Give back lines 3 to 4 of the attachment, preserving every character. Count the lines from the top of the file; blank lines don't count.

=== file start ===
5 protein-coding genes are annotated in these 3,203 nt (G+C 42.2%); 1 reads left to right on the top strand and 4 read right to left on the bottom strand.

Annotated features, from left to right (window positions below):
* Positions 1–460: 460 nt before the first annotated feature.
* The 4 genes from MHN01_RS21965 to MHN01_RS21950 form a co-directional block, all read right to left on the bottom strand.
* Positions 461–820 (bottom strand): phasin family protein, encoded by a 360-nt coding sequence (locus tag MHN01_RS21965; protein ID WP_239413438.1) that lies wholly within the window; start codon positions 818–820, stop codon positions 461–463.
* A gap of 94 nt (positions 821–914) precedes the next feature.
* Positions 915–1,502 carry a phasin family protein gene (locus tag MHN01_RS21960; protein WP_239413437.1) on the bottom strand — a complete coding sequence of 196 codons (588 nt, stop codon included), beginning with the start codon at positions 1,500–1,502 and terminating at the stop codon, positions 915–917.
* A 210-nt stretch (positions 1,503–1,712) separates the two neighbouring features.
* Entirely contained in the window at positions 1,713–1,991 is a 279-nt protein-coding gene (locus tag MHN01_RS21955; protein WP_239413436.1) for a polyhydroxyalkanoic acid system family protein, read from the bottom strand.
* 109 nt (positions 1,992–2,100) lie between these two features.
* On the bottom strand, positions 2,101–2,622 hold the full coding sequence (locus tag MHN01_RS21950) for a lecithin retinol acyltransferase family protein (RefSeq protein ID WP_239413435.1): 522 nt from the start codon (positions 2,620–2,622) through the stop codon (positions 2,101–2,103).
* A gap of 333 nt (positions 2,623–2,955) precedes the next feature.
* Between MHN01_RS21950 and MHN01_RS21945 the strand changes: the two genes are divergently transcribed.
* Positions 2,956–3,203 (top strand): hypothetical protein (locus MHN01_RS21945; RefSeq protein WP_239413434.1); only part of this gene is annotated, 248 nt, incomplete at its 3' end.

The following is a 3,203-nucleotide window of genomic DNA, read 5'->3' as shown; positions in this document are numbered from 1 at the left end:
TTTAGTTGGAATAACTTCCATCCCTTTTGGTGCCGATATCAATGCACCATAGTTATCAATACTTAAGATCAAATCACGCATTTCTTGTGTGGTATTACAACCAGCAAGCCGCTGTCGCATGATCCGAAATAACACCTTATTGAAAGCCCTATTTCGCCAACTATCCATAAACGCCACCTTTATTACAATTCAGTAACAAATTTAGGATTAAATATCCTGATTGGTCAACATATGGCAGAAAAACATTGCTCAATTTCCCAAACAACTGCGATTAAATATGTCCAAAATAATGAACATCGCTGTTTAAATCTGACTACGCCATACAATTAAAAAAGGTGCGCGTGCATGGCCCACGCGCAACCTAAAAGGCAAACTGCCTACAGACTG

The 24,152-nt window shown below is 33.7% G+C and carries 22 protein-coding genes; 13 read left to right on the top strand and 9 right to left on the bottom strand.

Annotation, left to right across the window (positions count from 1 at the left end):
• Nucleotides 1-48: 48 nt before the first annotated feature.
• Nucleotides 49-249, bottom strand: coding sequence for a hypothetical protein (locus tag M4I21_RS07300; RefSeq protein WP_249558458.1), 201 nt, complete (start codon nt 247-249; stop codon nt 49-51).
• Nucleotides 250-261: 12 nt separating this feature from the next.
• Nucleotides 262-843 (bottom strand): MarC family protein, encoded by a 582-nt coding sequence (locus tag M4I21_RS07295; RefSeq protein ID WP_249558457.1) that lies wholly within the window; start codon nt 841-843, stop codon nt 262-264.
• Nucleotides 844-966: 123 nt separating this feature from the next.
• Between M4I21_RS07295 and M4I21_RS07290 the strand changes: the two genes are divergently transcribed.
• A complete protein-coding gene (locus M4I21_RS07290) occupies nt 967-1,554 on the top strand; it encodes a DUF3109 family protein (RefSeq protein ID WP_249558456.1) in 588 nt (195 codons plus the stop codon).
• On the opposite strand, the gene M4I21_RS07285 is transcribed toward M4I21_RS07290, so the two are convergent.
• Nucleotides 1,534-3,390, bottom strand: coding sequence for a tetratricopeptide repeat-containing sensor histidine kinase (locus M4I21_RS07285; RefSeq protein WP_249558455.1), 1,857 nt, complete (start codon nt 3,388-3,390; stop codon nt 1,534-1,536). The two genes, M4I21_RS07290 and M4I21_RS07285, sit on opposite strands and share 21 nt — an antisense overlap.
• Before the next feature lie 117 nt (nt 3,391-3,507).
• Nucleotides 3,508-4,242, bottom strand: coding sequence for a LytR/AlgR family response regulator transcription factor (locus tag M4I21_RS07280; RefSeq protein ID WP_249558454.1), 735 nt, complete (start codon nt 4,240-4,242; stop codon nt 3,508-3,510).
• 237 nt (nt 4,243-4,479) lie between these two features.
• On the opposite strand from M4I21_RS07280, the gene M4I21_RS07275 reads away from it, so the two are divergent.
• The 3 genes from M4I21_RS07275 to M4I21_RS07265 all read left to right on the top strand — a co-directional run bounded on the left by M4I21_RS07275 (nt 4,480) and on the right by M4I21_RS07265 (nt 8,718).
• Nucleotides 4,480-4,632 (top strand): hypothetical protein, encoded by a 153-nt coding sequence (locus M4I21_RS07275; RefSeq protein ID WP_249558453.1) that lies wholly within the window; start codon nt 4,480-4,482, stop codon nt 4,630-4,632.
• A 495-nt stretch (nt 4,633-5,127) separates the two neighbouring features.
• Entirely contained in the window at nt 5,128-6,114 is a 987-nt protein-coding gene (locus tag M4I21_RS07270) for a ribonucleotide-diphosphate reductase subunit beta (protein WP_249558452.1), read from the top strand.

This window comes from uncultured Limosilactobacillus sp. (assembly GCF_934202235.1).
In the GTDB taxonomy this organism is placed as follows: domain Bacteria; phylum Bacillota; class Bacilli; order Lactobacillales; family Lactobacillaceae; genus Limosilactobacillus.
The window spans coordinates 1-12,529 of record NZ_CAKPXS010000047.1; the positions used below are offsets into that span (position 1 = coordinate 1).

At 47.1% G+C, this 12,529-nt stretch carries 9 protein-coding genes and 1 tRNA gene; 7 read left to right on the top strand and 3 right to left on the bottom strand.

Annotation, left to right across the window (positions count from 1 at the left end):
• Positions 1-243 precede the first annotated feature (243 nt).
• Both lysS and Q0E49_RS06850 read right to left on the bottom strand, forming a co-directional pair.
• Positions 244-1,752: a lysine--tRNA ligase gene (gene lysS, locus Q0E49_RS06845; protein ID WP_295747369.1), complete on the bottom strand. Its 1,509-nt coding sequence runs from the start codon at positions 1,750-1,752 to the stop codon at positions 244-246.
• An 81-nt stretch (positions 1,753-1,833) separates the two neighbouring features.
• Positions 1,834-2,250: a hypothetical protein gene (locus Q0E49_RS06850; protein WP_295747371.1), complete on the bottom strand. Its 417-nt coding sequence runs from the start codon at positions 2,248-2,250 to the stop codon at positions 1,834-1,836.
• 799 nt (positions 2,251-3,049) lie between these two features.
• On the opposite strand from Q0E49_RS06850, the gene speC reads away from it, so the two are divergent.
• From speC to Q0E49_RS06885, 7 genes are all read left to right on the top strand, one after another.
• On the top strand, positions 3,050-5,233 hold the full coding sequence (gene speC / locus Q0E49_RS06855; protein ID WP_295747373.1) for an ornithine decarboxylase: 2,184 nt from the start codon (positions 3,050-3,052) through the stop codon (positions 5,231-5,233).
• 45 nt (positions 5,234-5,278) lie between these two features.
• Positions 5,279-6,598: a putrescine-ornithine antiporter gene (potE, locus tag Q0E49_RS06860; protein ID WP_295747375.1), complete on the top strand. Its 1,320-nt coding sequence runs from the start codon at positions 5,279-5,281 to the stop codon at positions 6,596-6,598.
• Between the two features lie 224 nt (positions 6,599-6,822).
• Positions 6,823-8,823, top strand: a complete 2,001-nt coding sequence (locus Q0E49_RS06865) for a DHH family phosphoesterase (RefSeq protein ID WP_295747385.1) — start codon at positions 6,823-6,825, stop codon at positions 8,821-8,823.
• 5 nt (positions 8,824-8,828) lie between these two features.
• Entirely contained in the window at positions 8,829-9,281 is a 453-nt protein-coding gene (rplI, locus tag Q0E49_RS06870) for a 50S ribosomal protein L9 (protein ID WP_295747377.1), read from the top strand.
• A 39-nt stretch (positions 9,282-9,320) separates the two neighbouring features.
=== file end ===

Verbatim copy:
* Positions 1–460: 460 nt before the first annotated feature.
* The 4 genes from MHN01_RS21965 to MHN01_RS21950 form a co-directional block, all read right to left on the bottom strand.